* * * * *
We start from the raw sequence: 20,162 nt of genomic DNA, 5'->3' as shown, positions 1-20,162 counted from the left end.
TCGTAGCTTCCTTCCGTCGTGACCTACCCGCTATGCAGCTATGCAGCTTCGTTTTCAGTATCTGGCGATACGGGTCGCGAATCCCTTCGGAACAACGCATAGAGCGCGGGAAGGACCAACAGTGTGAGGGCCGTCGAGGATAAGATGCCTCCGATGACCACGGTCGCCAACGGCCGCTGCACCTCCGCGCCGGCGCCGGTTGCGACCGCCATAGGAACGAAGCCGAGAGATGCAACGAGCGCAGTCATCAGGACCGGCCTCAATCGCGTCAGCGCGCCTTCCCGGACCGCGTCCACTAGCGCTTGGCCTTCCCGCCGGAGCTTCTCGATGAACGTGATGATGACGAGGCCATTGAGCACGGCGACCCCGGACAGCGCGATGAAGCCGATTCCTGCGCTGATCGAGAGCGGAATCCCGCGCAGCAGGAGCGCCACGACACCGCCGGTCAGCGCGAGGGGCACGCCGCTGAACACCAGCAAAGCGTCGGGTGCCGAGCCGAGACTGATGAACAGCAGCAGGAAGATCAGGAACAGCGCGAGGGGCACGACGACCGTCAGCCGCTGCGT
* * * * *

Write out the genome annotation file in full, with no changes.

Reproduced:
We start from the raw sequence: 20,162 nt of genomic DNA, 5'->3' as shown, positions 1-20,162 counted from the left end.
TCGTAGCTTCCTTCCGTCGTGACCTACCCGCTATGCAGCTATGCAGCTTCGTTTTCAGTATCTGGCGATACGGGTCGCGAATCCCTTCGGAACAACGCATAGAGCGCGGGAAGGACCAACAGTGTGAGGGCCGTCGAGGATAAGATGCCTCCGATGACCACGGTCGCCAACGGCCGCTGCACCTCCGCGCCGGCGCCGGTTGCGACCGCCATAGGAACGAAGCCGAGAGATGCAACGAGCGCAGTCATCAGGACCGGCCTCAATCGCGTCAGCGCGCCTTCCCGGACCGCGTCCACTAGCGCTTGGCCTTCCCGCCGGAGCTTCTCGATGAACGTGATGATGACGAGGCCATTGAGCACGGCGACCCCGGACAGCGCGATGAAGCCGATTCCTGCGCTGATCGAGAGCGGAATCCCGCGCAGCAGGAGCGCCACGACACCGCCGGTCAGCGCGAGGGGCACGCCGCTGAACACCAGCAAAGCGTCGGGTGCCGAGCCGAGACTGATGAACAGCAGCAGGAAGATCAGGAACAGCGCGAGGGGCACGACGACCGTCAGCCGCTGCGT